The hot attorney was all talk and no fire.

My son’s attorney talked a good game. We thought that she really had his best interest at heart. She had the case six months before he turned 21. We thought that we really had a great attorney since she was recommended to us by a bail bondsmen. I was wrong. I do not generally like to discuss fees but I think it is important for me to do so. The attorney charged me $15000 plus any additional costs that may arrive, depositions, court fees, etc. Also, this $15000 did not include a trial fee of $3750, if it went to trial. I had just finish paying almost $3000 for bail. $15000 was near impossible. I told the attorney that I could give her $5000 down and pay $200 every 2 weeks until she was paid in full. She agreed. It took everything in my physical being to get up the $5000 and make the monthly payments. I worked sometimes 60 hours a week at my place of employment, I ran a day care from my home on Saturdays and managed 2 houses. I sold Avon, I donated Plasma and I also own a small bulk vending business. I was taking care of my 3 teenagers, my aged mother and great aunt. It wasn’t easy but I managed to make every payment on time. The hot attorney was all talk and no fire. We started communicating toward the end of June 2011. We did not communicate in July. On 8/2/2011 we entered into an agreement. I should first explain that the two victims cases were initially separate but were consolidated on 7/26/2011 into one case. You will see the importance of this information in later posts. . At the time, I did not know much about the judicial system. We didn’t know that anything about a speedy trial. We just did what we were told to do. I did not know that it would be in my son’s best interest to proceed swiftly. I did not know anything about youthful offender. I know now. I now understand that the attorney should have been diligently working on my son’s case. It was just this year that I learned that I can look at the register of actions. To my amazement, I saw continuances and pre-trial conferences that we were told that Charles did not need to attend. She talked about having the judge consider my son as a youthful offender. That did not take place until a week before his 21st birthday. In fact, she had originally told us to be there on 2/2/2011. After we flew in and check into a hotel, she called and said that something came up with judge and that the judge had to postpone the hearing. Imagine my despair, the money for hotel and travel was wasted. We had to fly back 2 weeks later. When we arrived at court, our attorney was no where to be found. The judge sent the prosecutor to look for her. When she arrived at court, she was flustered and unsure of herself. She was suppose to call me up to speak on my son’s behalf. That never happened. Even the victims did not show up. My son only had a week before his 21st birthday. The attorney did not talk of any of his positive attributes. In fact, she did not talk of anything that would sway the judge. I was embarrassed and ashamed at the poor representation. Even if the judge had said that she would consider youth offender, it would have been a moot win because my son was due to turn 21 in less that a week. The Florida statue says that the following:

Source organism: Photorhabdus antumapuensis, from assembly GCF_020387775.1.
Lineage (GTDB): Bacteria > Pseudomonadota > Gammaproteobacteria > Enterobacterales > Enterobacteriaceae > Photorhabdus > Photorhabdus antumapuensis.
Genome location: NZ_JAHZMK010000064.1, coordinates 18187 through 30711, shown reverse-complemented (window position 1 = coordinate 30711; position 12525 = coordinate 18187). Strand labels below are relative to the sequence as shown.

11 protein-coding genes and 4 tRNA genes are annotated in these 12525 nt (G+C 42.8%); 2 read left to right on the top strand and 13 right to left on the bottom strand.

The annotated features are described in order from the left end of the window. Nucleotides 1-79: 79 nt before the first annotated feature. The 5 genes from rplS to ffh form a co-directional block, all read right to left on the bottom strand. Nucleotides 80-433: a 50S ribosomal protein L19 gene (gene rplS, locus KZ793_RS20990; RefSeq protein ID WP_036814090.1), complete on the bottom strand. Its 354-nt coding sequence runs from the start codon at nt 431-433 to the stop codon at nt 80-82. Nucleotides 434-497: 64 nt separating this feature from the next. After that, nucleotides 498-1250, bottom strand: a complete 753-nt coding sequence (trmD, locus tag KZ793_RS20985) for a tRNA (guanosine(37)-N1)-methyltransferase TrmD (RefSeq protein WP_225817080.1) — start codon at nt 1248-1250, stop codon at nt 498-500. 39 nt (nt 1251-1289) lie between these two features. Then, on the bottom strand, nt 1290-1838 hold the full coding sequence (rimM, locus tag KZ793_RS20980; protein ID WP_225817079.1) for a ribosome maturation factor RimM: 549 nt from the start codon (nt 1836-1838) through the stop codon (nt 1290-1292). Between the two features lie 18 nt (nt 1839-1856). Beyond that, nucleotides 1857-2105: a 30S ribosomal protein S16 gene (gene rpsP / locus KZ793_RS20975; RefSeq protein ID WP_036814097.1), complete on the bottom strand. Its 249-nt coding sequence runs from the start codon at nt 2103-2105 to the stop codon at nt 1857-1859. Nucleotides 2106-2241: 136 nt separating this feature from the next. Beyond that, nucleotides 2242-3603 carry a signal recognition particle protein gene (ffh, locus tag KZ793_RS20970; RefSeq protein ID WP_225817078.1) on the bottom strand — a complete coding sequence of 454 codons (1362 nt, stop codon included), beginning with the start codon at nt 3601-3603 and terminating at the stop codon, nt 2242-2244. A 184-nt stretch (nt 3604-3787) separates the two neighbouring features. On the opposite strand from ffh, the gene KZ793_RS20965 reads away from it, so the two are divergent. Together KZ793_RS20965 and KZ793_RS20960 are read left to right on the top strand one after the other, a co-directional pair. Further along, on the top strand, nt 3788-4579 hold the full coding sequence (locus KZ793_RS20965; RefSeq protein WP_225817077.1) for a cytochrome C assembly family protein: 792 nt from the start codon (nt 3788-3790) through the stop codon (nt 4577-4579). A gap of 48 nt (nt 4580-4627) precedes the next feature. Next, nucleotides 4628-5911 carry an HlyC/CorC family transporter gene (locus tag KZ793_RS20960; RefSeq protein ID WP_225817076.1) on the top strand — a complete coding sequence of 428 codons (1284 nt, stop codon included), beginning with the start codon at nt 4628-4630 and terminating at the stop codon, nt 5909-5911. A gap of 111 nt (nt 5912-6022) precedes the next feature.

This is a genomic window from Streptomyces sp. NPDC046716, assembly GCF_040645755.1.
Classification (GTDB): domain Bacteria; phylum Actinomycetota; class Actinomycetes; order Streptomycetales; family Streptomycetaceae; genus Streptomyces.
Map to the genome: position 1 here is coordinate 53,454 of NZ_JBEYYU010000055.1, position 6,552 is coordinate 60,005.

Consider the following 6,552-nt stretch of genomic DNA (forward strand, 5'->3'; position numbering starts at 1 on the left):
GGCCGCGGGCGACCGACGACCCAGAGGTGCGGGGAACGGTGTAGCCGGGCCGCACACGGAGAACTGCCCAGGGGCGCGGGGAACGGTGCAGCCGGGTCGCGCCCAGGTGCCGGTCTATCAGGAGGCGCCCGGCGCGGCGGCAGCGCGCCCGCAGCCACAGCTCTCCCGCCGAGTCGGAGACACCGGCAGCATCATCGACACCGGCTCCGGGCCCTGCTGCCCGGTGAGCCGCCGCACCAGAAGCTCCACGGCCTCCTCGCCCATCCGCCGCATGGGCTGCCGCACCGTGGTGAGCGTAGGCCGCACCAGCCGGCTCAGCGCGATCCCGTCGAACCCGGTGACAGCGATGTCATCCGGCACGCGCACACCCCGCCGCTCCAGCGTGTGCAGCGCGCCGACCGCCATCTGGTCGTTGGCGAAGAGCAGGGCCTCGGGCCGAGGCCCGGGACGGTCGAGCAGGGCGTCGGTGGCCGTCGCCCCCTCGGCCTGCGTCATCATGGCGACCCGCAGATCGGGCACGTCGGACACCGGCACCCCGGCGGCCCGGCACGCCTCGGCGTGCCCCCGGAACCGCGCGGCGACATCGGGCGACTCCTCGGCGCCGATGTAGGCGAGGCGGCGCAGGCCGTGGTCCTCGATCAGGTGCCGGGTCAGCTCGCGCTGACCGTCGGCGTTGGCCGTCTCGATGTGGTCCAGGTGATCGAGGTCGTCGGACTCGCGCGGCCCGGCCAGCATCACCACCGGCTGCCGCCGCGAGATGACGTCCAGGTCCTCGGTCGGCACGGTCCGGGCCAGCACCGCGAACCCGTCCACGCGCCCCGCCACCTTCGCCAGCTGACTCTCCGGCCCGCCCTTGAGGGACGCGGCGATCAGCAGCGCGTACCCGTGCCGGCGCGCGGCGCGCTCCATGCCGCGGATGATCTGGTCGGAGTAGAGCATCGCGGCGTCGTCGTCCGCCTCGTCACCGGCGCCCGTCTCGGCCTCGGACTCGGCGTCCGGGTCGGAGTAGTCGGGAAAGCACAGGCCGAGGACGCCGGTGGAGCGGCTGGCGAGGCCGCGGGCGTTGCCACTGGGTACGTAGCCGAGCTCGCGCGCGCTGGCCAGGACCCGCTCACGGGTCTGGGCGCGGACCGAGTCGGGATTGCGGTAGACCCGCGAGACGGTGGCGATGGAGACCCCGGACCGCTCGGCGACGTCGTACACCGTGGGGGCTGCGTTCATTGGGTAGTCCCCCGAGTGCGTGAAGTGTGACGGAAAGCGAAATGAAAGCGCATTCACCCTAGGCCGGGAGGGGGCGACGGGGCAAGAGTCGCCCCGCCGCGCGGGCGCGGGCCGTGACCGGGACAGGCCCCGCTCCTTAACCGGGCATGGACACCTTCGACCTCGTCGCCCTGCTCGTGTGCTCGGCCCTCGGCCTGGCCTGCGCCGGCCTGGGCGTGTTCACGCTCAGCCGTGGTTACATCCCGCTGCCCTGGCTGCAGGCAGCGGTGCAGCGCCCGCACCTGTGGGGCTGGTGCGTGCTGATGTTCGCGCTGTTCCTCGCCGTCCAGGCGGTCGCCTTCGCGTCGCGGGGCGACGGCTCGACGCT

Eligibility for Youthful Offender Sentencing

A court has the discretion, but is not required, to sentence as a Youthful Offender any person who:
1.Is at least 18 years of age or a juvenile whose case was prosecuted as an adult.
2.Was found guilty of, or pled nolo contendere or guilty to, any non-capital or non-life felony crime;
3.Has not previously been classified as a youthful offender; and
4.Is younger than 21 years of age at the time the sentence is imposed.

Even if a person commits a crime when they are 19 but doesn’t go to trial until after there 21st birthday, they can no longer be sentenced as a youthful offender.

I am going to try and explain this a little better. Let’s say that the judge decided not to try my son as a youth for whatever reason and decided to try him as an adult. At sentencing, if he is under 21 years of age, she could still sentence him as a youthful offender. I am confident that had she known all of his accomplishments, work history and schooling, she would have been compelled to sentence him as a youth. This was his first offense. She did not know any of this because the attorney did not make it known. She had her own reasons for wanting the case to drag on. She had her own reasons alright.


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